TOKYO: Tokyo stocks ended lower on Wednesday as the yen strengthened against the dollar following explosive accusations that US President Donald Trump tried to quash an FBI probe.
The embattled administration is facing claims by recently fired FBI boss James Comey that the tycoon pressed him to drop an investigation into ex-national security advisor Michael Flynn over his links to Moscow.
The White House denied the claims, but it was the latest in a string of crises that have raised doubts about Trump's future and his ability to push through an economic agenda that includes tax cuts and big government spending.
"At the very least the view is that Trump's economic policies will be delayed over this, and the dollar is being sold," Tomoichiro Kubota, an analyst at Matsui Securities in Tokyo, told Bloomberg News.
"At the moment there's a strong sense of investors trying to gauge how far this will go. It's a situation where you can't completely rule out the possibility of impeachment down the road, so it's difficult for investors to buy."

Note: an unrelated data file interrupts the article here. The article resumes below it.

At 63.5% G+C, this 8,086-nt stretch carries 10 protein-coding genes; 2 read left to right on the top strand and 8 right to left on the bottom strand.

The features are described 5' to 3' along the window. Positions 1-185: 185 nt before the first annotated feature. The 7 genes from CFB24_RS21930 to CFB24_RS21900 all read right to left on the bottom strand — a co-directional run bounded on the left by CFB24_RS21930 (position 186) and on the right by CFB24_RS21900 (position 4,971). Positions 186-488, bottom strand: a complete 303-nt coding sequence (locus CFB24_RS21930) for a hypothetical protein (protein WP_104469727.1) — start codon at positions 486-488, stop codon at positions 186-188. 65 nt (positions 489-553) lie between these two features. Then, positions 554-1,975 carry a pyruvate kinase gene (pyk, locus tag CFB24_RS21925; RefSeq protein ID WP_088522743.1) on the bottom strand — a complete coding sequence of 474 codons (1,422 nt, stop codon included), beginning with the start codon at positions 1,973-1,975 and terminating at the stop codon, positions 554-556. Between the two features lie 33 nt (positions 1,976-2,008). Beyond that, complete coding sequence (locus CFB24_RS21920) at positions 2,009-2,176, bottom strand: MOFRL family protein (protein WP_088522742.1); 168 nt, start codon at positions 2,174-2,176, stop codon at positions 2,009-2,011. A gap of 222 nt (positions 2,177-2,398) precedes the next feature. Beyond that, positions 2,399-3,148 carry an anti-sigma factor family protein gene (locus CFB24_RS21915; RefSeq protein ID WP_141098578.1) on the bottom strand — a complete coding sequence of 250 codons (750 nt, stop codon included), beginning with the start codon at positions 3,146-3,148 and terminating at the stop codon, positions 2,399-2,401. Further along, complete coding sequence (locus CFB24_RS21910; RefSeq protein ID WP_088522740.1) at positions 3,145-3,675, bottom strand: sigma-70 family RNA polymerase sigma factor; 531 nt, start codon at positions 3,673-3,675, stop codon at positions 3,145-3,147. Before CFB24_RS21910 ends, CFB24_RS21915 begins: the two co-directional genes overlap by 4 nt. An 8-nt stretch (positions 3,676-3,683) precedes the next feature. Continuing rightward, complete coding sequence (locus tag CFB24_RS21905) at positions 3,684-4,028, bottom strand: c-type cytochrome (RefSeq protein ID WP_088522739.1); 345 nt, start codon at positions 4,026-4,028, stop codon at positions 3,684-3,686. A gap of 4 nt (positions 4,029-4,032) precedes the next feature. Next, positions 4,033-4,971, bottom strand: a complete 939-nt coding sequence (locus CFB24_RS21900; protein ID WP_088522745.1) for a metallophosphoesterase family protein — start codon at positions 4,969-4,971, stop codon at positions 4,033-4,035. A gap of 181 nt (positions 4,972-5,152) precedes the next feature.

Tokyo's benchmark Nikkei 225 index fell 0.53 percent, or 104.94 points, to 19,814.88, while the Topix index of all first-section issues was down 0.53 percent, or 8.41 points, at 1,575.82.
The dollar weakened to 112.31 yen, from 113.15 yen in New York.
A stronger yen is bad for Japanese shares as it hurts the profitability of the country's major exporters.
Toyota fell 0.97 percent to 6,034 yen while Panasonic was down 1.20 percent at 1,356 yen.
Banking giant Mitsubishi Financial Group slipped 1.42 percent to 709.5 yen and rival Mizuho dropped 2.51 percent to 198 yen.
Toshiba, however, ticked up 0.13 percent to 230.3 yen after diving more than 12 percent in the previous session in response to warnings that it likely lost more than $8.4 billion in the past fiscal year.